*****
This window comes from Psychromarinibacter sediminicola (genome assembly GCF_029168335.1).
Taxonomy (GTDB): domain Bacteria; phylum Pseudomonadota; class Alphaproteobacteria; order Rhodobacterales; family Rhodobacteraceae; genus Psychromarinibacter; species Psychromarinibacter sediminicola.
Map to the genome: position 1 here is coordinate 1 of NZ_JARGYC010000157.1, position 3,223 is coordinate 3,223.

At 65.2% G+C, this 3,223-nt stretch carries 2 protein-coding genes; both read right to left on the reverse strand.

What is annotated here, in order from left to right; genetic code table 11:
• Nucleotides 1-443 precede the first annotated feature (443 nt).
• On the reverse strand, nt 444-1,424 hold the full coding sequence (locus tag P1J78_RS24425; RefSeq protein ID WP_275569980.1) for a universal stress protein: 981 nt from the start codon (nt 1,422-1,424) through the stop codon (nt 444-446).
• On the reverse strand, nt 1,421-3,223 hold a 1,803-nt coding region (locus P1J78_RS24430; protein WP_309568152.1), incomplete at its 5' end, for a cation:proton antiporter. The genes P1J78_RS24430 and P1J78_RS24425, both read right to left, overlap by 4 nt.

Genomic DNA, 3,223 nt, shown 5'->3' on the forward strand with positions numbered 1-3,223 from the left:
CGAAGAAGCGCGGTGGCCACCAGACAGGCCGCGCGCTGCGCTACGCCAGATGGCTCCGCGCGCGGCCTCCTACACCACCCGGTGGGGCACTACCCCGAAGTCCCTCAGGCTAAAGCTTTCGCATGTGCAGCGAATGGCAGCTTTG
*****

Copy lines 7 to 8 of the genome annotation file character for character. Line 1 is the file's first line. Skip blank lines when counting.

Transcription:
• On the reverse strand, nt 444-1,424 hold the full coding sequence (locus tag P1J78_RS24425; RefSeq protein ID WP_275569980.1) for a universal stress protein: 981 nt from the start codon (nt 1,422-1,424) through the stop codon (nt 444-446).
• On the reverse strand, nt 1,421-3,223 hold a 1,803-nt coding region (locus P1J78_RS24430; protein WP_309568152.1), incomplete at its 5' end, for a cation:proton antiporter. The genes P1J78_RS24430 and P1J78_RS24425, both read right to left, overlap by 4 nt.